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No Mean City: 1914 to 1950s

Everyday Life

Glasgow Fire Service

By Robert H James

Women Fire Fighters The First World War created a predicament for Glasgow Fire Brigade when, in 1915, the Firemaster reported that forty of his men had enlisted in to the Forces placing a strain on the remainder. A letter was sent to Lord Kitchener drawing his attention to this problem and on 30th November 1915 a brigade exemption was granted.

Southern District Fire Station Between the wars, Glasgow Fire Brigade developed slowly, but gradually increasing personnel numbers each decade. By 1920 personnel stood at 195, in 1930 there were 199 fire fighters, and by 1940 another forty-five men had been recruited to increase the establishment to 244. Breathing Apparatus made its first appearance in the early 1930s and specialised appliances such as the Rescue Tender followed. This appliance was designed to carry eight breathing apparatus sets and much of the other special equipment that the firemen now required to deal with a diverse range of emergencies.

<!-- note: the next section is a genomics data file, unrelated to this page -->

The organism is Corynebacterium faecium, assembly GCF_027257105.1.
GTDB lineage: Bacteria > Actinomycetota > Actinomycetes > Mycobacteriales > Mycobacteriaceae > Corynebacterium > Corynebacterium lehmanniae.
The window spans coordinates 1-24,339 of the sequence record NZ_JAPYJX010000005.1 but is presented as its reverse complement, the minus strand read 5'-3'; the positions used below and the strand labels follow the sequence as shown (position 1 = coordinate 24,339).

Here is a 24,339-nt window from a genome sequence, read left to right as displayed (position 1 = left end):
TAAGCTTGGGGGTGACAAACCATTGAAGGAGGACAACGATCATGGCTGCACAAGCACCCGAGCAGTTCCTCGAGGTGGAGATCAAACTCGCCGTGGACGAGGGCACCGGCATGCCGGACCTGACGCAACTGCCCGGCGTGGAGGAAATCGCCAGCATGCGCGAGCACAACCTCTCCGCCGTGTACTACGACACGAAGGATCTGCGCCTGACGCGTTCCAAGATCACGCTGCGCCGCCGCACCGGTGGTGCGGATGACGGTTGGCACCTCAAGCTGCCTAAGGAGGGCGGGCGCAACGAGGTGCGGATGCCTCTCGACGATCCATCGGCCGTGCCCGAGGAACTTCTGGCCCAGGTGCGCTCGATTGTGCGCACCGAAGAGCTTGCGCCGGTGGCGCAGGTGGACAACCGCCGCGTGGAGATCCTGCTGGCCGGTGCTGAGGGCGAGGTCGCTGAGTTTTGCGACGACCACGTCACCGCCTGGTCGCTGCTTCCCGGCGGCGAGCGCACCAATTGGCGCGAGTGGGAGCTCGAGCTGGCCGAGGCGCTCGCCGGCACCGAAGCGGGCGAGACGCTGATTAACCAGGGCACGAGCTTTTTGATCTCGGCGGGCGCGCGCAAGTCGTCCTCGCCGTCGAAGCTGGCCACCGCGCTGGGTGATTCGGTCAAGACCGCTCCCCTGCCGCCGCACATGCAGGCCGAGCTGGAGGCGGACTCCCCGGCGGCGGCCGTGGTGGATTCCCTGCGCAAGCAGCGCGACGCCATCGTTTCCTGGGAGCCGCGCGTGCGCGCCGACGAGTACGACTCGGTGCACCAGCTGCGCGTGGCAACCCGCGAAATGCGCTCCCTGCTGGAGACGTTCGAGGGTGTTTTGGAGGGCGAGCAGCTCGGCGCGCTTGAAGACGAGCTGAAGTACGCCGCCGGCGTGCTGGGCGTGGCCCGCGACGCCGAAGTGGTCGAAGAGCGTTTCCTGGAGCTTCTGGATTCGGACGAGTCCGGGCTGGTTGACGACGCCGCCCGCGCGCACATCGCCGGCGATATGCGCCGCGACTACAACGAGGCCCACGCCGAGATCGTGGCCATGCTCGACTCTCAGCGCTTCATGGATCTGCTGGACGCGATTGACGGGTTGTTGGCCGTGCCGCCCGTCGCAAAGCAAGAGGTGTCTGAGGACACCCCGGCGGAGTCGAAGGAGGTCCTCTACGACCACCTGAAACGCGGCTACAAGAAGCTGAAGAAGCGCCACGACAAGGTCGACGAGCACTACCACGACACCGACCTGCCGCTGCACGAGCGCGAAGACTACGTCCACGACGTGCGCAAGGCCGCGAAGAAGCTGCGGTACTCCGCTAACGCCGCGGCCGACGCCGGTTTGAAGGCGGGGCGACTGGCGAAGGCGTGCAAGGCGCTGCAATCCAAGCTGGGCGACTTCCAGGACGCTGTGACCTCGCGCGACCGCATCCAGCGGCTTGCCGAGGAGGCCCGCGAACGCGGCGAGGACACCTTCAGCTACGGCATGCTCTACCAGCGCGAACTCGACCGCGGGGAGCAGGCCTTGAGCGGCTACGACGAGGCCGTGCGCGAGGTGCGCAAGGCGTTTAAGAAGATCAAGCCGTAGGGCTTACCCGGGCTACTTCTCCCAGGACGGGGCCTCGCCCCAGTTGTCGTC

HMS Sussex ablaze Because of the Munich Crisis, the Auxiliary Fire Service was formed in 1938 with a view to enabling fire brigades in Scotland to be ready for war. Over the next three years the Auxiliary Fire Service succeeded in expanding Glasgow's fire brigade by thirty-three auxiliary fire stations manned by 813 full-time and 2,298 part-time firemen - a massive increase compared to the pre-war manning figures. Glasgow Fire Brigade and all the other Scottish brigades were absorbed into the National Fire Service in August 1941 where they would remain under the jurisdiction of the Secretary of State until denationalisation in 1948 resulted in the creation of independent local fire brigades once more.

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